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Learn Without Leaving Your Sewing Room

Often I hear comments from some of you that you wish you lived closer and could take advantage of some the classes that I teach. Many of you watch our class calendar and plan your trips to the Washington, DC area so that you can attend my classes. One of the most popular ones I teach is Quiltmaking by Hand. In that class, I cover all of the techniques you would need to know to tackle any hand piecing project. Those techniques include:

Supplies to have on hand
The basic running stitch
Making templates
Joining 4 points
Sewing curves
Joining 3 points
Joining 8 points
Setting in seams
Working with border prints

 

 

It occurred to me as I was proofing the DVD containing all of the video lessons for the 2017 Mystery Quilt, Moroccan Mystery, that everything I teach in my Quiltmaking by Hand class can be found in that DVD. The lessons in the DVD include all the techniques described above. You do not need to make the Moroccan Mystery quilt to learn the techniques. The DVD works as a stand-alone product for learning all the basics of hand piecing.

 

 

Speaking of a “mystery quilt,” our 2018 Mystery Quilt, Kyoto Mystery, will be launching April 7th. Subscribers to our newsletter will receive the first clue and video lesson on that day. The quilt is rectangular, 59” x 63”, and we are preparing kits in the four colorways shown here. Those kits will be available for purchase starting March 3rd. Keep an eye out for our March newsletter.

Watch this video teaser for more information on our new BOM mystery quilt.

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Sit Back and Watch The Quilt Show

Jinny and RickyI hope all of you who celebrated Christmas yesterday had a day which was “merry and bright.”  Often, though, we are left dragging the following day, hoping for a little time to relax.  I have a suggestion for what you can do to kick back and put your feet up for an hour.

Six years ago I was honored to have been named a quilting “legend” by my friends Alex Anderson and Ricky Tims from The Quilt Show. The episode they filmed for their show took place in my home and at the Studio here in Great Falls.  This week, through January 1, they are offering their legend shows for free.  In my episode, you will see my historic home (parts of which date back to 1750), my gardens and visit my Studio. I talk about my start in quilting and my color theory, and I get to show you some of my quilts.  If you would like to see this episode and others, visit The Quilt Show following this link.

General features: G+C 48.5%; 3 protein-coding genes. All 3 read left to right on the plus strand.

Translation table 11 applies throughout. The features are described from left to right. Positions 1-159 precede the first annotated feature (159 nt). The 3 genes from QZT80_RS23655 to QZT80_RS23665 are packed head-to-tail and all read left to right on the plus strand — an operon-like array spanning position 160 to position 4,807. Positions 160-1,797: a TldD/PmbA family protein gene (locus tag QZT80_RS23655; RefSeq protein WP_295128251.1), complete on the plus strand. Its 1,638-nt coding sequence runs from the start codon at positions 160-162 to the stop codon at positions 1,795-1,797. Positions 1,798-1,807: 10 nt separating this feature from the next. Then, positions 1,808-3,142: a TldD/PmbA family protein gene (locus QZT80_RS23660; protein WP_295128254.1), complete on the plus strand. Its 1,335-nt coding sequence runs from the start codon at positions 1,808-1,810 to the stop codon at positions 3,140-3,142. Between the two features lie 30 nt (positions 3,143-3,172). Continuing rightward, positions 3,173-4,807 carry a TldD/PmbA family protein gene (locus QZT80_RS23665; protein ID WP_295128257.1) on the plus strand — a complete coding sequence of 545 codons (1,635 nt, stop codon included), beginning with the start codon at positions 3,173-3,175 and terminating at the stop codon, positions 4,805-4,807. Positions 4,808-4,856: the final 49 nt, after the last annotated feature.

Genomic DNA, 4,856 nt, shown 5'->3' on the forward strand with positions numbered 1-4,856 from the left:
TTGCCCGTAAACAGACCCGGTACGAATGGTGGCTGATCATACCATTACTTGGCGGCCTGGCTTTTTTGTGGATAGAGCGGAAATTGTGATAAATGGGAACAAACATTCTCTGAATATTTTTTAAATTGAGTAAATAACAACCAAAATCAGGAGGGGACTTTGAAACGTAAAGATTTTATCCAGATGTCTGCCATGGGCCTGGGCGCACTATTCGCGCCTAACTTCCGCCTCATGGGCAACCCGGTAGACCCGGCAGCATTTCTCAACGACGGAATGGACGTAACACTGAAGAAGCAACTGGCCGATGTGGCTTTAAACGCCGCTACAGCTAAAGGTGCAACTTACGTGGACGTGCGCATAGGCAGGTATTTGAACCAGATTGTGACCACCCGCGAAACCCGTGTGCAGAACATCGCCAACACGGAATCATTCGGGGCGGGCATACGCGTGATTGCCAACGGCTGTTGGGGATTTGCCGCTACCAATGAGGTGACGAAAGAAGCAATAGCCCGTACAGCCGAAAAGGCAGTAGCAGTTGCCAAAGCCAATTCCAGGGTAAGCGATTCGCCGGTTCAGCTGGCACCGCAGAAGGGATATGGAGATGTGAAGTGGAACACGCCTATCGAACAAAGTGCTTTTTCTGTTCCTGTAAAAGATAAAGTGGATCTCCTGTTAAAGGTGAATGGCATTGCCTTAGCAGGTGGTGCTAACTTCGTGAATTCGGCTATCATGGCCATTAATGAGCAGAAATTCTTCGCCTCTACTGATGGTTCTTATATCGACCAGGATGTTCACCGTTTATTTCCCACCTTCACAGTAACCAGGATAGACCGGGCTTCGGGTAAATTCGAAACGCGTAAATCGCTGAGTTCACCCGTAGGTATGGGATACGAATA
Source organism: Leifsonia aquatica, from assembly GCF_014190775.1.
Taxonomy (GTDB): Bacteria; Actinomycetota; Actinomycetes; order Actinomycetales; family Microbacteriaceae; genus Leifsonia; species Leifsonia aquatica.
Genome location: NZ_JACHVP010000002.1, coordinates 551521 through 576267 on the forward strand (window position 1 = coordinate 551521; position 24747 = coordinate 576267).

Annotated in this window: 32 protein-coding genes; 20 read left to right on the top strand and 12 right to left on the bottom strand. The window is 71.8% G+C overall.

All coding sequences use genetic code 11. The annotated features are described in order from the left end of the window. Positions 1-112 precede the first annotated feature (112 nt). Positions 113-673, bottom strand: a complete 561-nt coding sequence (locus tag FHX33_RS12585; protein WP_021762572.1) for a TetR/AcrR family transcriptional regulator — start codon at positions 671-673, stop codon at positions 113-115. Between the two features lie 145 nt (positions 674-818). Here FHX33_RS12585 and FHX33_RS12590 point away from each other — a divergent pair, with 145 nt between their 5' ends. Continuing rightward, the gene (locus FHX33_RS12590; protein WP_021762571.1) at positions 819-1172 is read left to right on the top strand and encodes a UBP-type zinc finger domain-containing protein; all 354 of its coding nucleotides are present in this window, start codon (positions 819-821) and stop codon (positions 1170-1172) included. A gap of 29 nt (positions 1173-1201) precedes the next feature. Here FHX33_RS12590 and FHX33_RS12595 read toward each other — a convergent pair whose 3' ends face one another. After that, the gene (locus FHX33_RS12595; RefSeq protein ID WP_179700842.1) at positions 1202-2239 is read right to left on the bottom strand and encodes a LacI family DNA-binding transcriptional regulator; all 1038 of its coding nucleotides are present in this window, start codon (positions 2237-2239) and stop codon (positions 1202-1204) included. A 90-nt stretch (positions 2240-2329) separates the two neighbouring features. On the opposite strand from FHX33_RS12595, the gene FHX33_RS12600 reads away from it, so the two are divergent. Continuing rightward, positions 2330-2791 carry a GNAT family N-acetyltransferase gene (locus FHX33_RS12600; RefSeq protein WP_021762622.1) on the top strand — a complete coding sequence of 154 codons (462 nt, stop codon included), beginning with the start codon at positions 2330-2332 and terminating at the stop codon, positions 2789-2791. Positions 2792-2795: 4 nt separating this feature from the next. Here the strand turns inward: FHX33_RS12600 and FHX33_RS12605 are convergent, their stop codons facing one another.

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How to Get a Quilt Book Published…By Accident

People often ask me how I got into writing books. The first one came as a fluke and the others just fell into place.

I started teaching patchwork to small groups in my home in the mid 70’s and there were very few quilt books or patterns available. If you wanted a pattern for a quilt you had to draft it yourself. I figured out that most square patchwork designs were based on a “grid”. The square was divided into a grid of 3 x 3, 4 x 4, 5 x 5 etc. If you knew what grid was used for the block, it was simply a matter of following the lines of the grid to get the design.

Mosaic together

I figured out a no math way to fold paper to get the designs and after teaching it for a few years people were amazed at how easy it. Let’s use the block above, a 4×4 grid which is simpler than it seems. Decide what size block you want and make a square that size out of paper. Fold the square in half, side to side, then in half again, bottom to top. This will produce a “grid” of four squares. Can you see now how the design is created? If not, fold it in half each way again. Now you can see that is made up of simple half-square triangles.

So one day, my Quilters’ Newsletter magazine arrived and in it was an article on how to draft an eight-pointed star. It talked about the Pythagorean Theorem, pi and all sorts of other math terminology. I was completely confused, particularly since I had figured out a very easy way to draft the design by folding paper.

Bonnie Leman_1991_LCPQ_74
Bonnie Leman

I wrote a letter to Bonnie Leman, founder and editor of Quilters’ Newsletter, and showed her my method. In a rash moment, I also wrote, “Furthermore I’m explaining this and how to draft other patterns in the book I am writing on pattern drafting.”

Bonnie phoned me when she received my letter and said how she was so excited about my book and who was publishing it? I kind of hemmed and hawed and said I didn’t have a publisher yet. She said that she might be interested in publishing it and could I bring what I have done so far to a conference we would both be attending the next month. I didn’t want to tell Bonnie that I hadn’t actually started the book, so for the next month I prepared outlines, did illustrations, wrote sample chapters, etc.

Patchwork PatternsWhile it turned out to be a larger project than Bonnie imagined, she encouraged me to find another publisher, and I did. My first book, Patchwork Patterns, had 500 patterns and was organized in categories according to the grid used for drafting them. The book is out of print and I’ve written other, more comprehensive ones since, but that one is still special to me. So that, my friends, is how you accidentally get a quilt book published.

An upcoming blog post will show you how to figure out the grid.

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Jinny’s Lapis & Jade quilt featured in McCall’s Quilting magazine

Lapis & Jade is a new Jinny Beyer quilt featured in the March/April 2014 issue of McCall’s Quilting magazine.

The quilt features the batik fabrics from Jinny’s Malam collection, artfully shaded in diamond blocks. Kits are available exclusively from Jinny Beyer Studio.

Photo courtesy of McCall’s Quilting magazine.